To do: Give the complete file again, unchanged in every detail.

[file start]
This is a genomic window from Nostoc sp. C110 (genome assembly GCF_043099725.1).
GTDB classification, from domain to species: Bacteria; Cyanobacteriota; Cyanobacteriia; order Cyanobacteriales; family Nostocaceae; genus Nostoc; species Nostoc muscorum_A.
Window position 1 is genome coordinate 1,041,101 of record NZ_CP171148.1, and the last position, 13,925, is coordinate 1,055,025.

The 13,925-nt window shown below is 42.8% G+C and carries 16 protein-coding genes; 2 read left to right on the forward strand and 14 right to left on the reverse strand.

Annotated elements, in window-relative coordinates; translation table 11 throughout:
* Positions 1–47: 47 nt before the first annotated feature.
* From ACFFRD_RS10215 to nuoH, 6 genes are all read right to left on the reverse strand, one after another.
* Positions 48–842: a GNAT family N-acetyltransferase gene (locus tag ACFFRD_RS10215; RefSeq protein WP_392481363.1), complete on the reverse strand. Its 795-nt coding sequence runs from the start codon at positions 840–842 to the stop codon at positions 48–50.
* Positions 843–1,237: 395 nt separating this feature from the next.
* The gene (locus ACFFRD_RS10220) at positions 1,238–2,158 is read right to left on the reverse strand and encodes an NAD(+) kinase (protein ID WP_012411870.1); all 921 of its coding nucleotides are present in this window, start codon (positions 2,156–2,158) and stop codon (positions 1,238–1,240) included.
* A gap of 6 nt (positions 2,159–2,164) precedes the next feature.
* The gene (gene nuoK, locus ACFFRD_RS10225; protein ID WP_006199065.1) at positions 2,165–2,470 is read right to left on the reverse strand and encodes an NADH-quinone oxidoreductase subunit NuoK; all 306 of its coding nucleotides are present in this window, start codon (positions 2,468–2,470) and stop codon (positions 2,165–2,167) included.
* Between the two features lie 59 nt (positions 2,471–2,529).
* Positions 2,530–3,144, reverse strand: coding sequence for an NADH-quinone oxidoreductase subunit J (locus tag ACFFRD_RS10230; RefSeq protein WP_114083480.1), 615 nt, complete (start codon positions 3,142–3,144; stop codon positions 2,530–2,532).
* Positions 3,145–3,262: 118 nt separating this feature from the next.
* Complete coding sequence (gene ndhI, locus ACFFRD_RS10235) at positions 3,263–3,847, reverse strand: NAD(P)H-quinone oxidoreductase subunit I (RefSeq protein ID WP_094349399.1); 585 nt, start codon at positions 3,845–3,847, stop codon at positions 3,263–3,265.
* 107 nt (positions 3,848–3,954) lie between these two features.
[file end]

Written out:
This is a genomic window from Nostoc sp. C110 (genome assembly GCF_043099725.1).
GTDB classification, from domain to species: Bacteria; Cyanobacteriota; Cyanobacteriia; order Cyanobacteriales; family Nostocaceae; genus Nostoc; species Nostoc muscorum_A.
Window position 1 is genome coordinate 1,041,101 of record NZ_CP171148.1, and the last position, 13,925, is coordinate 1,055,025.

The 13,925-nt window shown below is 42.8% G+C and carries 16 protein-coding genes; 2 read left to right on the forward strand and 14 right to left on the reverse strand.

Annotated elements, in window-relative coordinates; translation table 11 throughout:
* Positions 1–47: 47 nt before the first annotated feature.
* From ACFFRD_RS10215 to nuoH, 6 genes are all read right to left on the reverse strand, one after another.
* Positions 48–842: a GNAT family N-acetyltransferase gene (locus tag ACFFRD_RS10215; RefSeq protein WP_392481363.1), complete on the reverse strand. Its 795-nt coding sequence runs from the start codon at positions 840–842 to the stop codon at positions 48–50.
* Positions 843–1,237: 395 nt separating this feature from the next.
* The gene (locus ACFFRD_RS10220) at positions 1,238–2,158 is read right to left on the reverse strand and encodes an NAD(+) kinase (protein ID WP_012411870.1); all 921 of its coding nucleotides are present in this window, start codon (positions 2,156–2,158) and stop codon (positions 1,238–1,240) included.
* A gap of 6 nt (positions 2,159–2,164) precedes the next feature.
* The gene (gene nuoK, locus ACFFRD_RS10225; protein ID WP_006199065.1) at positions 2,165–2,470 is read right to left on the reverse strand and encodes an NADH-quinone oxidoreductase subunit NuoK; all 306 of its coding nucleotides are present in this window, start codon (positions 2,468–2,470) and stop codon (positions 2,165–2,167) included.
* Between the two features lie 59 nt (positions 2,471–2,529).
* Positions 2,530–3,144, reverse strand: coding sequence for an NADH-quinone oxidoreductase subunit J (locus tag ACFFRD_RS10230; RefSeq protein WP_114083480.1), 615 nt, complete (start codon positions 3,142–3,144; stop codon positions 2,530–2,532).
* Positions 3,145–3,262: 118 nt separating this feature from the next.
* Complete coding sequence (gene ndhI, locus ACFFRD_RS10235) at positions 3,263–3,847, reverse strand: NAD(P)H-quinone oxidoreductase subunit I (RefSeq protein ID WP_094349399.1); 585 nt, start codon at positions 3,845–3,847, stop codon at positions 3,263–3,265.
* 107 nt (positions 3,848–3,954) lie between these two features.